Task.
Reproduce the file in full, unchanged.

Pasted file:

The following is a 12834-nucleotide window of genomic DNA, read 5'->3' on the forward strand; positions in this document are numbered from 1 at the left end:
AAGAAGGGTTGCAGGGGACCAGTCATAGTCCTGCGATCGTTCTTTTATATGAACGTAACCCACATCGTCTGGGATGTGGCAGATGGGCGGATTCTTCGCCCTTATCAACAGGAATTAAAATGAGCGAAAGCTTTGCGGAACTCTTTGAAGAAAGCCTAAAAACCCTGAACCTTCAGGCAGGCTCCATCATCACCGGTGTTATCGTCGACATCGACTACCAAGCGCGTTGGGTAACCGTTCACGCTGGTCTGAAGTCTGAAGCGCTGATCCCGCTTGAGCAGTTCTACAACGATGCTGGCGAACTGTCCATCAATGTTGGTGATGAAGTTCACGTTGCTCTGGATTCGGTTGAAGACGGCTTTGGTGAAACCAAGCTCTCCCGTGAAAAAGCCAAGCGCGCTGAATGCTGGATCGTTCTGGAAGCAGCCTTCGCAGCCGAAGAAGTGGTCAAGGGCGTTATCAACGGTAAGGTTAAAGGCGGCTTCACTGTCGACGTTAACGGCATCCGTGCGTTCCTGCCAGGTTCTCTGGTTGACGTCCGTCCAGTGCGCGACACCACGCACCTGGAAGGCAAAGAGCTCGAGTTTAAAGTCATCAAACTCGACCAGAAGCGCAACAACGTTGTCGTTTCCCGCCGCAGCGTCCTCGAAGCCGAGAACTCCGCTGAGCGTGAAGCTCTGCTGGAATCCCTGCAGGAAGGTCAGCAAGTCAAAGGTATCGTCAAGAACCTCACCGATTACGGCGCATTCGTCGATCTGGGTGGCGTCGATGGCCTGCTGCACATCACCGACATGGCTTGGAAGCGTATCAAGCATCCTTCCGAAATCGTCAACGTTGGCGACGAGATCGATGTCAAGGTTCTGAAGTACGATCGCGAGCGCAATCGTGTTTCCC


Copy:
The following is a 12834-nucleotide window of genomic DNA, read 5'->3' on the forward strand; positions in this document are numbered from 1 at the left end:
AAGAAGGGTTGCAGGGGACCAGTCATAGTCCTGCGATCGTTCTTTTATATGAACGTAACCCACATCGTCTGGGATGTGGCAGATGGGCGGATTCTTCGCCCTTATCAACAGGAATTAAAATGAGCGAAAGCTTTGCGGAACTCTTTGAAGAAAGCCTAAAAACCCTGAACCTTCAGGCAGGCTCCATCATCACCGGTGTTATCGTCGACATCGACTACCAAGCGCGTTGGGTAACCGTTCACGCTGGTCTGAAGTCTGAAGCGCTGATCCCGCTTGAGCAGTTCTACAACGATGCTGGCGAACTGTCCATCAATGTTGGTGATGAAGTTCACGTTGCTCTGGATTCGGTTGAAGACGGCTTTGGTGAAACCAAGCTCTCCCGTGAAAAAGCCAAGCGCGCTGAATGCTGGATCGTTCTGGAAGCAGCCTTCGCAGCCGAAGAAGTGGTCAAGGGCGTTATCAACGGTAAGGTTAAAGGCGGCTTCACTGTCGACGTTAACGGCATCCGTGCGTTCCTGCCAGGTTCTCTGGTTGACGTCCGTCCAGTGCGCGACACCACGCACCTGGAAGGCAAAGAGCTCGAGTTTAAAGTCATCAAACTCGACCAGAAGCGCAACAACGTTGTCGTTTCCCGCCGCAGCGTCCTCGAAGCCGAGAACTCCGCTGAGCGTGAAGCTCTGCTGGAATCCCTGCAGGAAGGTCAGCAAGTCAAAGGTATCGTCAAGAACCTCACCGATTACGGCGCATTCGTCGATCTGGGTGGCGTCGATGGCCTGCTGCACATCACCGACATGGCTTGGAAGCGTATCAAGCATCCTTCCGAAATCGTCAACGTTGGCGACGAGATCGATGTCAAGGTTCTGAAGTACGATCGCGAGCGCAATCGTGTTTCCC